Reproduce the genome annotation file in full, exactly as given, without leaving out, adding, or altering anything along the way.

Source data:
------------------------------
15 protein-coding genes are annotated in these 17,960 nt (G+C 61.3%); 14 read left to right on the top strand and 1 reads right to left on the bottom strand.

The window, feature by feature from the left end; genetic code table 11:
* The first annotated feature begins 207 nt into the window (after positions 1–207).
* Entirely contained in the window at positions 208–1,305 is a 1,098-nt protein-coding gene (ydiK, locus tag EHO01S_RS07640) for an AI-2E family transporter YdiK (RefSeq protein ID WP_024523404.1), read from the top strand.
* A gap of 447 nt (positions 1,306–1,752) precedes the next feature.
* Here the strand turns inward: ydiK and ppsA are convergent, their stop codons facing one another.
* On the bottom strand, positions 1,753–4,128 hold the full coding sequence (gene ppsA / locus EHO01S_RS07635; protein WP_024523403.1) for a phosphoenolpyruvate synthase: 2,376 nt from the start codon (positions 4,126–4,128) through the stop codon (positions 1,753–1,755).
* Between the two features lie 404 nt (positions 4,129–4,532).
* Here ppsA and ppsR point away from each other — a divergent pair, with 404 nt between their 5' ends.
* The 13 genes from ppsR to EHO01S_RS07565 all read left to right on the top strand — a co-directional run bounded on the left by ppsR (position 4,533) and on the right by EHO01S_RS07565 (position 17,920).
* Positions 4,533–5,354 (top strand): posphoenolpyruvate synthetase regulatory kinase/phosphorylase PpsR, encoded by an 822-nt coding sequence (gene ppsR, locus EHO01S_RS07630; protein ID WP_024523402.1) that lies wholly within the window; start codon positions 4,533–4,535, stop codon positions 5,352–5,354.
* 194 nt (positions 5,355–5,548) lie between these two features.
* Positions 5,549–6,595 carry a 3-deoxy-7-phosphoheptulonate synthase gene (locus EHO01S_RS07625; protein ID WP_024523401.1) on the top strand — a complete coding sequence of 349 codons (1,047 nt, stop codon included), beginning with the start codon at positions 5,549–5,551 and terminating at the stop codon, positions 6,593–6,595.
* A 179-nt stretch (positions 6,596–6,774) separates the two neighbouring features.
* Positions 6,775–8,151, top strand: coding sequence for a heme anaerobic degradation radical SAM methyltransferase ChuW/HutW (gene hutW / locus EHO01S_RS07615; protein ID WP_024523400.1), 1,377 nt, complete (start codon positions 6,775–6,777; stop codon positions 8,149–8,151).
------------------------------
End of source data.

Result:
15 protein-coding genes are annotated in these 17,960 nt (G+C 61.3%); 14 read left to right on the top strand and 1 reads right to left on the bottom strand.

The window, feature by feature from the left end; genetic code table 11:
* The first annotated feature begins 207 nt into the window (after positions 1–207).
* Entirely contained in the window at positions 208–1,305 is a 1,098-nt protein-coding gene (ydiK, locus tag EHO01S_RS07640) for an AI-2E family transporter YdiK (RefSeq protein ID WP_024523404.1), read from the top strand.
* A gap of 447 nt (positions 1,306–1,752) precedes the next feature.
* Here the strand turns inward: ydiK and ppsA are convergent, their stop codons facing one another.
* On the bottom strand, positions 1,753–4,128 hold the full coding sequence (gene ppsA / locus EHO01S_RS07635; protein WP_024523403.1) for a phosphoenolpyruvate synthase: 2,376 nt from the start codon (positions 4,126–4,128) through the stop codon (positions 1,753–1,755).
* Between the two features lie 404 nt (positions 4,129–4,532).
* Here ppsA and ppsR point away from each other — a divergent pair, with 404 nt between their 5' ends.
* The 13 genes from ppsR to EHO01S_RS07565 all read left to right on the top strand — a co-directional run bounded on the left by ppsR (position 4,533) and on the right by EHO01S_RS07565 (position 17,920).
* Positions 4,533–5,354 (top strand): posphoenolpyruvate synthetase regulatory kinase/phosphorylase PpsR, encoded by an 822-nt coding sequence (gene ppsR, locus EHO01S_RS07630; protein ID WP_024523402.1) that lies wholly within the window; start codon positions 4,533–4,535, stop codon positions 5,352–5,354.
* 194 nt (positions 5,355–5,548) lie between these two features.
* Positions 5,549–6,595 carry a 3-deoxy-7-phosphoheptulonate synthase gene (locus EHO01S_RS07625; protein ID WP_024523401.1) on the top strand — a complete coding sequence of 349 codons (1,047 nt, stop codon included), beginning with the start codon at positions 5,549–5,551 and terminating at the stop codon, positions 6,593–6,595.
* A 179-nt stretch (positions 6,596–6,774) separates the two neighbouring features.
* Positions 6,775–8,151, top strand: coding sequence for a heme anaerobic degradation radical SAM methyltransferase ChuW/HutW (gene hutW / locus EHO01S_RS07615; protein ID WP_024523400.1), 1,377 nt, complete (start codon positions 6,775–6,777; stop codon positions 8,149–8,151).